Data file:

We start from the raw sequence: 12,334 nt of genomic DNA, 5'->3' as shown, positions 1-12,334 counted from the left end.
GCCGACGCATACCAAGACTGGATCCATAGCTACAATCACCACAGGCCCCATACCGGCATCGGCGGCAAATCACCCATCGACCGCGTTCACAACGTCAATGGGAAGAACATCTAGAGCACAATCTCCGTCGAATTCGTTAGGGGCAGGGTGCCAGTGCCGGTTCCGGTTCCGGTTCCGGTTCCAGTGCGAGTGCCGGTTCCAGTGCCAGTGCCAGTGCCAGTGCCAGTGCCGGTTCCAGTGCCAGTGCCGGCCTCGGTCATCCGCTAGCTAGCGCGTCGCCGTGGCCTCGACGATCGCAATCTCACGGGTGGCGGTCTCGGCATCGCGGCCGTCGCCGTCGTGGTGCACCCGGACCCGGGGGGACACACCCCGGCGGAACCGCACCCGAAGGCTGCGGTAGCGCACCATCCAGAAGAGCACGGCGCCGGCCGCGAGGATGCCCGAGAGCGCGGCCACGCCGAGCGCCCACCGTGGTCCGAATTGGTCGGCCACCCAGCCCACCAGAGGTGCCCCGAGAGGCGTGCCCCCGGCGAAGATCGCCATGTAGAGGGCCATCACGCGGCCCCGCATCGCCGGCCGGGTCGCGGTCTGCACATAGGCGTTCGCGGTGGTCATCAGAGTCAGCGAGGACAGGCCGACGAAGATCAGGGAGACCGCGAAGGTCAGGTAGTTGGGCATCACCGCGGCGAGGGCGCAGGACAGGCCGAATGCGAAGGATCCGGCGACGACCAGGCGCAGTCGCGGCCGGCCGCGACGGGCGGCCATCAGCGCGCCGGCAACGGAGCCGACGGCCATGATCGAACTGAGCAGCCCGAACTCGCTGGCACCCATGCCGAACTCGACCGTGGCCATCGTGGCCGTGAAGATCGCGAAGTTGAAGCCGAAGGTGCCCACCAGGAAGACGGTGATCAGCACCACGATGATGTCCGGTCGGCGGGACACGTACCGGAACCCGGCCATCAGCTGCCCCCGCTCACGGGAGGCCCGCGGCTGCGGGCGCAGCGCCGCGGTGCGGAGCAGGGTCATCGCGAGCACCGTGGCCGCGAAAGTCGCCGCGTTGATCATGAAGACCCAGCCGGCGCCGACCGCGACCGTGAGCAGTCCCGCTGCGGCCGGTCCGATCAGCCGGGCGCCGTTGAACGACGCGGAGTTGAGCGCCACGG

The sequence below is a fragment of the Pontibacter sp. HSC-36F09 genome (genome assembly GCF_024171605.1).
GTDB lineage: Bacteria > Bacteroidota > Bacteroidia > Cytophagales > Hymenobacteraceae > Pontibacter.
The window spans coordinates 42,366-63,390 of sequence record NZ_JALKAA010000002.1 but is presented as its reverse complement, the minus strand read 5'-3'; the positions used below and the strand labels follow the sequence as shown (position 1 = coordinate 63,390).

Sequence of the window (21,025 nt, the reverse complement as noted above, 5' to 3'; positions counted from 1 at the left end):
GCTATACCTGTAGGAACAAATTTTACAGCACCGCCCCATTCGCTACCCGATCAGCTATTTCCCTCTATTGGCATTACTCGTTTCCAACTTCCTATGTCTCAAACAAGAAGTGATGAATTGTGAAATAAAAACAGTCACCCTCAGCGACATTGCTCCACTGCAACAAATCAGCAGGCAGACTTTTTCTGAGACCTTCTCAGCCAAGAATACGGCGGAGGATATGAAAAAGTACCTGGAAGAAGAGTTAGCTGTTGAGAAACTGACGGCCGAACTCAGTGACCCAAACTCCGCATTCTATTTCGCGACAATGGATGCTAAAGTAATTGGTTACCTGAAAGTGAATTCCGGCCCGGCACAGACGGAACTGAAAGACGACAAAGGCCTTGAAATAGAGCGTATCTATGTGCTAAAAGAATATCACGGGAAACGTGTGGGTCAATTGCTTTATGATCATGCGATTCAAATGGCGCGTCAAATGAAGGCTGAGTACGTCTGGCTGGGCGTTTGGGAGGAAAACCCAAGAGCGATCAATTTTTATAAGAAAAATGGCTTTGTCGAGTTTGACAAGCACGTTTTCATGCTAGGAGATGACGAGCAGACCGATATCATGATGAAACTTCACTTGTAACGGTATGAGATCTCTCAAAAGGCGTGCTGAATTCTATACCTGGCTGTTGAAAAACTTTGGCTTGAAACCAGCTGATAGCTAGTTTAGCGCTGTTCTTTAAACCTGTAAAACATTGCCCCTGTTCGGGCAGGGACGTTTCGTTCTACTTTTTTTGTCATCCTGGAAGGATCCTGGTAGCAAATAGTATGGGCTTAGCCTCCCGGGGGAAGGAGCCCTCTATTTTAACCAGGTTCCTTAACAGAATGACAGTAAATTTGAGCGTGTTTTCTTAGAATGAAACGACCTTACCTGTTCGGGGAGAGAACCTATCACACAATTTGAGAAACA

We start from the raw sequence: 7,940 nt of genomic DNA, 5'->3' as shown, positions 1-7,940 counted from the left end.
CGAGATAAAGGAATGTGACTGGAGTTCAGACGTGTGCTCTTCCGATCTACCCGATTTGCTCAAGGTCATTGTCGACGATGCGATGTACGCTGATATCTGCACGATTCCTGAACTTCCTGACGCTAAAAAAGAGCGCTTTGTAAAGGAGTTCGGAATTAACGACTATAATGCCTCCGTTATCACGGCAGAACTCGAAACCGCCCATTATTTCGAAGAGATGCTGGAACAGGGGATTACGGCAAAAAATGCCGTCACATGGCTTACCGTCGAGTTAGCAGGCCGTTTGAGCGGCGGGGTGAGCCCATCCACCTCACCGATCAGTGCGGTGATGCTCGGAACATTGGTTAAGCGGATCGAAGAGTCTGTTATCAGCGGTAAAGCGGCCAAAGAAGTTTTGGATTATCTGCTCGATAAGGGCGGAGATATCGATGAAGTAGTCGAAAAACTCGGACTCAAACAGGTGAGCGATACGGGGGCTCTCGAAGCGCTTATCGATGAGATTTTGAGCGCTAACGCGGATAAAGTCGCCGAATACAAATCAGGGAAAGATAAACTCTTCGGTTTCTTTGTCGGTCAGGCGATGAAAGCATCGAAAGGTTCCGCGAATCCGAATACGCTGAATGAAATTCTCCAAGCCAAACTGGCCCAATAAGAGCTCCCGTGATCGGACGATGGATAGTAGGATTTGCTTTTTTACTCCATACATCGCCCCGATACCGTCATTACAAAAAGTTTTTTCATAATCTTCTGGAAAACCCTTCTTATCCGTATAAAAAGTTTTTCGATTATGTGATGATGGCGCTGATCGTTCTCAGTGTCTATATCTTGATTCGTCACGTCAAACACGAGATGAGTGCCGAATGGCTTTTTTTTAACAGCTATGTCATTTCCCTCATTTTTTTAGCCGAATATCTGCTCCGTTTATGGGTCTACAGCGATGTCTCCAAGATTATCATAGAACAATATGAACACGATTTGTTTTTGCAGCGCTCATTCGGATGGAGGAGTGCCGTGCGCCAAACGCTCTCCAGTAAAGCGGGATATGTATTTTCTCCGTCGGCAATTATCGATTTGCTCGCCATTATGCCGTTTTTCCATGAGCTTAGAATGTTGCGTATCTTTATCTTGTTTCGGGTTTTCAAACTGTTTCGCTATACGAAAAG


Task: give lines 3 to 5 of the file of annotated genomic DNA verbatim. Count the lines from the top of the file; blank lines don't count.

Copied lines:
The sequence below is a fragment of the Pontibacter sp. HSC-36F09 genome (genome assembly GCF_024171605.1).
GTDB lineage: Bacteria > Bacteroidota > Bacteroidia > Cytophagales > Hymenobacteraceae > Pontibacter.
The window spans coordinates 42,366-63,390 of sequence record NZ_JALKAA010000002.1 but is presented as its reverse complement, the minus strand read 5'-3'; the positions used below and the strand labels follow the sequence as shown (position 1 = coordinate 63,390).